Binge

Book Review: “Binge” by Tyler Oakley

To preface this review, I’d like to clear something up: if you are easily offended, this book is likely not for you. Tyler Oakley’s Binge is unapologetic, and sometimes treads on toes.

It is a combination of fantastic storytelling and voice that make Binge a five star read. For anyone who’s watched Tyler Oakley’s videos and loved them because of his personality, Binge is definitely worth reading. Oakley has successfully written a book in his voice—the activist voice for LGBTQ+ youth; the silly, light-hearted voice of a young man finding his way; and the progressive voice of an entire generation of people growing up during a time when being different is more often regarded as destructive than empowering.

I’m normally reluctant to pick up autobiographies. This isn’t because they’re confusing to follow and full of anecdotes that more often feel bizarre than authentic, but because autobiographies almost always feel self-centered. A degree of self-centeredness is always going to seep into autobiographies—after all, these people are writing entire books about themselves—but there is a tactful way to do so. Oakley has successfully managed this seemingly impossible feat.

Do you need to be a Tyler Oakley fan to enjoy this book? No. Will you enjoy the book more if you are a Tyler Oakley fan? Yes. The main reason I liked this book so much is because it doesn’t completely rely on Oakley’s fandom for happy readers. Even if I wasn’t a viewer of Oakley’s (I actually recently found him, so feel justified in saying this), I would have liked this book. Binge can stand on its own, and hold its own weight.

Now, on to the story.

** Hover for spoiler content. **

First of all, the shocker of Oakley’s real name being Mathew was a shocker. I didn’t see that coming. Page one, and I’ve already learned something about Oakley that I didn’t know before, as promised.

I hate being disappointed by sneaky marketing ploys; Oakley saying that there was much to be revealed in Binge was not a sneaky marketing ploy, but simply the truth.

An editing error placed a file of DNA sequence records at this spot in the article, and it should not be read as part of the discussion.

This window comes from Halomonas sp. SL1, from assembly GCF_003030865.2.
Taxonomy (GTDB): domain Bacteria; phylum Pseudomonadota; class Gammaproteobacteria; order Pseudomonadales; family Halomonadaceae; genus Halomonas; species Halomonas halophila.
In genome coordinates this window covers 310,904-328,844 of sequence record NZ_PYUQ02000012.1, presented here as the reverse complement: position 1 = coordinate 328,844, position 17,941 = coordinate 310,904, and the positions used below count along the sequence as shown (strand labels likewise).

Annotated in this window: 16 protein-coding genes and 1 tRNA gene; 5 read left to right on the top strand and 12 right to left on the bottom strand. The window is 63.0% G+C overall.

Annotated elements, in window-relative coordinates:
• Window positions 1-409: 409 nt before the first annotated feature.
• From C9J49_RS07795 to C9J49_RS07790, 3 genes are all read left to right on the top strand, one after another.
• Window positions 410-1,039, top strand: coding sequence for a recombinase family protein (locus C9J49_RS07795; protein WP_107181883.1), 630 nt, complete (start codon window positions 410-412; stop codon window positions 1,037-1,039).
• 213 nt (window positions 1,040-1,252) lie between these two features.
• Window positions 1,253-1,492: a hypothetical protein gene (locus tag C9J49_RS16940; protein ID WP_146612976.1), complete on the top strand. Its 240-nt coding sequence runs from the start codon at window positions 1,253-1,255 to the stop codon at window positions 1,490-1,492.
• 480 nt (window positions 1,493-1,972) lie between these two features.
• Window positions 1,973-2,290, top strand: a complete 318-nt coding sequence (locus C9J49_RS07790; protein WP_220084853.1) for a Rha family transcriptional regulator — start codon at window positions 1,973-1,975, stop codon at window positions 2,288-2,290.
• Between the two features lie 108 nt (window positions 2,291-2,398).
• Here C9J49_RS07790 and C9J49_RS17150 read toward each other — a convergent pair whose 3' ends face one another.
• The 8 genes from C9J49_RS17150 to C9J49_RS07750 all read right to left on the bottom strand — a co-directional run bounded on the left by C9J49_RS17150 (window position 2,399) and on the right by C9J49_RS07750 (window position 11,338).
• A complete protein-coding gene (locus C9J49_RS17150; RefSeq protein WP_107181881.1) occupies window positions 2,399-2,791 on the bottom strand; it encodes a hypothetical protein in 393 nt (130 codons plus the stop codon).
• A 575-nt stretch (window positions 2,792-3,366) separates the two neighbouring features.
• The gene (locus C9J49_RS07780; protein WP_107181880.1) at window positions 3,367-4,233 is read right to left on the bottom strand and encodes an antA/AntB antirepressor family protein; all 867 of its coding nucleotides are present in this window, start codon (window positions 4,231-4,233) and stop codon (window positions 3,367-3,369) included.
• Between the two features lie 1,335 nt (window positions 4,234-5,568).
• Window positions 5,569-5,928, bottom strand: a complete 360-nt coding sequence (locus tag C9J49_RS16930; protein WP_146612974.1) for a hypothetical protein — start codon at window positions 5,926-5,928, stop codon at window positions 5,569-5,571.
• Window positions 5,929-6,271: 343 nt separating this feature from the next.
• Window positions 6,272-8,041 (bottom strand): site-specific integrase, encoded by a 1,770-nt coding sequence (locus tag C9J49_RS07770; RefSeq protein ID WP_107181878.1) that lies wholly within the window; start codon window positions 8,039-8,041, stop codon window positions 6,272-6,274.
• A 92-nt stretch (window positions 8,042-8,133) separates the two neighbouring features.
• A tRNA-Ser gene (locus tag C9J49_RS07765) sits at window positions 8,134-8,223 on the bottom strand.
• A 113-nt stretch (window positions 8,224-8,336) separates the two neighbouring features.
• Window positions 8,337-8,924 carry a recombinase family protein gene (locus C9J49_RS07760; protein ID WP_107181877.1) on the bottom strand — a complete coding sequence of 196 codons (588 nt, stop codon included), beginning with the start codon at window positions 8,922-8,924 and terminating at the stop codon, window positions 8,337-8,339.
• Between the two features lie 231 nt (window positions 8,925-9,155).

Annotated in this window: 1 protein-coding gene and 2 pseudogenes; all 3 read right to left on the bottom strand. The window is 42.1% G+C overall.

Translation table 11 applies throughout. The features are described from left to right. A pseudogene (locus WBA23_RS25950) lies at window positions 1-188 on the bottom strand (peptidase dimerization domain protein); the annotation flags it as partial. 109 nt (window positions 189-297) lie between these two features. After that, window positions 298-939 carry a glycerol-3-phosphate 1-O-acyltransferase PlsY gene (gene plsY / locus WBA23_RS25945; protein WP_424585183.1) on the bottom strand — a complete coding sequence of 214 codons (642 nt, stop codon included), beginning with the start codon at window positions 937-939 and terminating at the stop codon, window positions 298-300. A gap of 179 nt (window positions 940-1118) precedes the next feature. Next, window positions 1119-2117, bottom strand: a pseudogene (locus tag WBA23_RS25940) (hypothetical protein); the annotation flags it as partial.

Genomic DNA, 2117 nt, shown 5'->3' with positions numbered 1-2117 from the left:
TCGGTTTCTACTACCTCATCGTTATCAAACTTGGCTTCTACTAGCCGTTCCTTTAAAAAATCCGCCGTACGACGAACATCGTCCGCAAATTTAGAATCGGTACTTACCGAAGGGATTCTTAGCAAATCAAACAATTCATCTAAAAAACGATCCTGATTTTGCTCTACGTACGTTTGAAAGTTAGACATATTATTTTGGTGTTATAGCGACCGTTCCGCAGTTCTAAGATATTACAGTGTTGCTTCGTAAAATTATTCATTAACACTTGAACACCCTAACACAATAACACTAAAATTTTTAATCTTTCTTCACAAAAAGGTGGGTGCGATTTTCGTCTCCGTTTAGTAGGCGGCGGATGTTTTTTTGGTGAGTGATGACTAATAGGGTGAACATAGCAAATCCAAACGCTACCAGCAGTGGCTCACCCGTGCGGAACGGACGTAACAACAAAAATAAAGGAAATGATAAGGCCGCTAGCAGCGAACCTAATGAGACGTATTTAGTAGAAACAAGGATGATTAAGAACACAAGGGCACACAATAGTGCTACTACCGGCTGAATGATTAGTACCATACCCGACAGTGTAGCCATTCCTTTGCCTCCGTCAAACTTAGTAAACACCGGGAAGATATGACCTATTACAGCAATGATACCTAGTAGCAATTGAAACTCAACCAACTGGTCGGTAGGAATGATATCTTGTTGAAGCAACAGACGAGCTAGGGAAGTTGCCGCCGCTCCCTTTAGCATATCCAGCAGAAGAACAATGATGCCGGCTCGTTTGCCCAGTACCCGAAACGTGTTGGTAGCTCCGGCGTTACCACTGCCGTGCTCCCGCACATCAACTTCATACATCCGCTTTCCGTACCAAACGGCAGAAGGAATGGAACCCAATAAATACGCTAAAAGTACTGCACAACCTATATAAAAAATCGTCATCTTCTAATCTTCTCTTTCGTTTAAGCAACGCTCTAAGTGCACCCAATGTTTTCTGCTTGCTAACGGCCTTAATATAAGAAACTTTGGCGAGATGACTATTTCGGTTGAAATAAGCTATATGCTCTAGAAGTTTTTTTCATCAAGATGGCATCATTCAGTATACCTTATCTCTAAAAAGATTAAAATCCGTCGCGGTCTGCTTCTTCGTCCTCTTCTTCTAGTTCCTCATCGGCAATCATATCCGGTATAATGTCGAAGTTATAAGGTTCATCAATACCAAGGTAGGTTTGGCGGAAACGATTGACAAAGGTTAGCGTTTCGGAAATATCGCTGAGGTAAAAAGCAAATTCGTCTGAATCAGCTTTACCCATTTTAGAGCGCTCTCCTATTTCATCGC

I particularly enjoyed Oakley’s reminiscing about coming out. He feels he repeatedly—even five years after initially coming out—has to continue to come out to the new people in his life. This really hit home for me: coming out is not a one-step process. There will always be someone in this world, people who will enter his life in future, who won’t know that he’s gay. And he’ll have to come out to them, just as he did for all the people who are already in his life. Coming out is a part of who he is. Because being gay is a minority, the need for “coming out” will continue to be present. Straight people don’t face this dilemma; straight is standard.

I hope one day, we live in a world in which no one feels the need to sexually self-identify.

Oakley’s first sexual relationship with Adam was absolutely addicting to read about. I felt for Adam, as I’m sure many readers have. A boy who will remain silent during a David Archuleta performance for you, despite just having heard his mother has died? That’s one worth fighting for. I’m so glad that, despite their having broken up, Oakley still considers Adam one of the loves of his life. As someone who’s been so influential in making Tyler Oakley who he is, I’m really happy to know that they’re now friends.

If you didn’t feel absolutely devastated when Oakley was left holding two glasses of water, in his underwear, in his dorm room, then this book was likely not for you. This was the singular scene in Binge that made me ache unexpectedly.

I’m shocked by how open and honest Oakley has been in this book. His eating disorder, sexual escapades, and moments of self-centeredness are completely on display, and not in a callous way.

If I felt at all like a weirdo before reading this book, I don’t now. In a good way.

Tyler Oakley’s Binge is strangely identifiable. I’m not a 20-something gay living in San Fran, but I can now imagine myself into those shoes. This book has opened my eyes to the fact that we’re all weird in our own ways. To be unapologetic about that is definitely admirable.

My full review of Tyler Oakley’s Binge is also available on Goodreads. Have you read Binge? What did you think? Please leave a comment below (spoiler free)!

Bree Crowder

Bree Crowder is a YA writer and editor. She holds a B.A. in English, a graduate certificate in Creative Writing, and is currently pursuing an M.A. in Creative & Critical Writing. Writing, reading, photography, and travel are a few of her favourite things.

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